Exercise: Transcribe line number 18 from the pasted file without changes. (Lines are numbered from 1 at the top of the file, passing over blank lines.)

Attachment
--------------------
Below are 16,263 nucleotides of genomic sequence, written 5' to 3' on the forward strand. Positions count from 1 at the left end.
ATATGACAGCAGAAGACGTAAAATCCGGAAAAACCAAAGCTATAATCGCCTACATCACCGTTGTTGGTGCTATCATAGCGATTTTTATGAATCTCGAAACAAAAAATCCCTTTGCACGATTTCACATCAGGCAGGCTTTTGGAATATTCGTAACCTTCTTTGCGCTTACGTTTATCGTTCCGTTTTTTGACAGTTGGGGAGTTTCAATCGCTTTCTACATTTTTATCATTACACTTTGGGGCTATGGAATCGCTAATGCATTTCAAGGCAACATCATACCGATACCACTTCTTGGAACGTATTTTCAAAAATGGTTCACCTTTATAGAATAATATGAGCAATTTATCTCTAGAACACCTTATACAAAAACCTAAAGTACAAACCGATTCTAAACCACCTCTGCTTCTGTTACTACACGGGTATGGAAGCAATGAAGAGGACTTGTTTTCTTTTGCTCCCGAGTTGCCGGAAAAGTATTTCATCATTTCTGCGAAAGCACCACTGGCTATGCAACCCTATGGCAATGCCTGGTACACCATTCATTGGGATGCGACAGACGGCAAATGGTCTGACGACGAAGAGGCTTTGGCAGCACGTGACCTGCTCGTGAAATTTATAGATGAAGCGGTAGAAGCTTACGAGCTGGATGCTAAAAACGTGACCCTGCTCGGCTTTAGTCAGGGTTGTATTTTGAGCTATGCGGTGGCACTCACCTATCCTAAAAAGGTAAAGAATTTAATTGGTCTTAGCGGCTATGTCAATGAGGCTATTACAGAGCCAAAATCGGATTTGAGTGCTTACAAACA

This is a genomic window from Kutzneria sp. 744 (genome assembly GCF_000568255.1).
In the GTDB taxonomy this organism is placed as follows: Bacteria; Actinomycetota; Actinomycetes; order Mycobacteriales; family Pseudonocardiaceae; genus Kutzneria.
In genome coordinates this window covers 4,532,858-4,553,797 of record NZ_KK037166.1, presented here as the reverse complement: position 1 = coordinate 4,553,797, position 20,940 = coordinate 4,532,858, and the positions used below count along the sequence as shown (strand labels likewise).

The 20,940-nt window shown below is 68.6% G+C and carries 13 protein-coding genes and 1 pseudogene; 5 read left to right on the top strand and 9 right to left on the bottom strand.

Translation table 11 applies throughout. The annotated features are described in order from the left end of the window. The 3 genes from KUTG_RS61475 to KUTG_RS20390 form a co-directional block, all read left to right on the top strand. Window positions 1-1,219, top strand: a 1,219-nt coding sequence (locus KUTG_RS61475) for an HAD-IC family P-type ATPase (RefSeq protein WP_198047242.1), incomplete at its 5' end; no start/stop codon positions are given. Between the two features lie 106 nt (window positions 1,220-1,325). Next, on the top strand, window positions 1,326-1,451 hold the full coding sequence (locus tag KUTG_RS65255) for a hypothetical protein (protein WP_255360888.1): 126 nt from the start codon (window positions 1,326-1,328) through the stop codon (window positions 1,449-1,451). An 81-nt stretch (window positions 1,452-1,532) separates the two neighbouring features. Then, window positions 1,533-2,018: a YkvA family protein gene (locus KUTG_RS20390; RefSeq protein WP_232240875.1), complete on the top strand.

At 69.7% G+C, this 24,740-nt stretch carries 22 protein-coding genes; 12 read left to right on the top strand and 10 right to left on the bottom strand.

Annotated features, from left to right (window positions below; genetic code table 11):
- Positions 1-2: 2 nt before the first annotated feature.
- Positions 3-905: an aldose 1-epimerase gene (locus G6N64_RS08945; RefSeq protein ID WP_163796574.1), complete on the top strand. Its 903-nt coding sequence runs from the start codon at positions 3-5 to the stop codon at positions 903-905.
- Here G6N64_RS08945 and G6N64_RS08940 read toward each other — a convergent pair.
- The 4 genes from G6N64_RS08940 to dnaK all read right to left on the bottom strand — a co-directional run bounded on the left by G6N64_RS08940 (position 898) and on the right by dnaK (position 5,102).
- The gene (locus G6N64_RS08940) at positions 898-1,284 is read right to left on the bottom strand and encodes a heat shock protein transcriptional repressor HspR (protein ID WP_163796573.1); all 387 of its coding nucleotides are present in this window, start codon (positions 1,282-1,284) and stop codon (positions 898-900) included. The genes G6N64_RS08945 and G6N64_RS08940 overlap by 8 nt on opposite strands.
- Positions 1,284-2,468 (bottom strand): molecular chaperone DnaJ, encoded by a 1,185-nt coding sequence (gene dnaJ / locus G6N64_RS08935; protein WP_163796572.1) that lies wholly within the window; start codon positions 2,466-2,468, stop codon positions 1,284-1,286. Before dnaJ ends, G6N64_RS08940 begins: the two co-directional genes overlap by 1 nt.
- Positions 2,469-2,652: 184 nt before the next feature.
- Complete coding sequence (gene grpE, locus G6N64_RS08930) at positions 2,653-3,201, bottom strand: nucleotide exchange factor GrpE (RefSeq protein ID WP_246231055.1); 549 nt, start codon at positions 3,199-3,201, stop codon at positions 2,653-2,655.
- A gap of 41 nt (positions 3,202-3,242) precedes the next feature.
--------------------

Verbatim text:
- A gap of 41 nt (positions 3,202-3,242) precedes the next feature.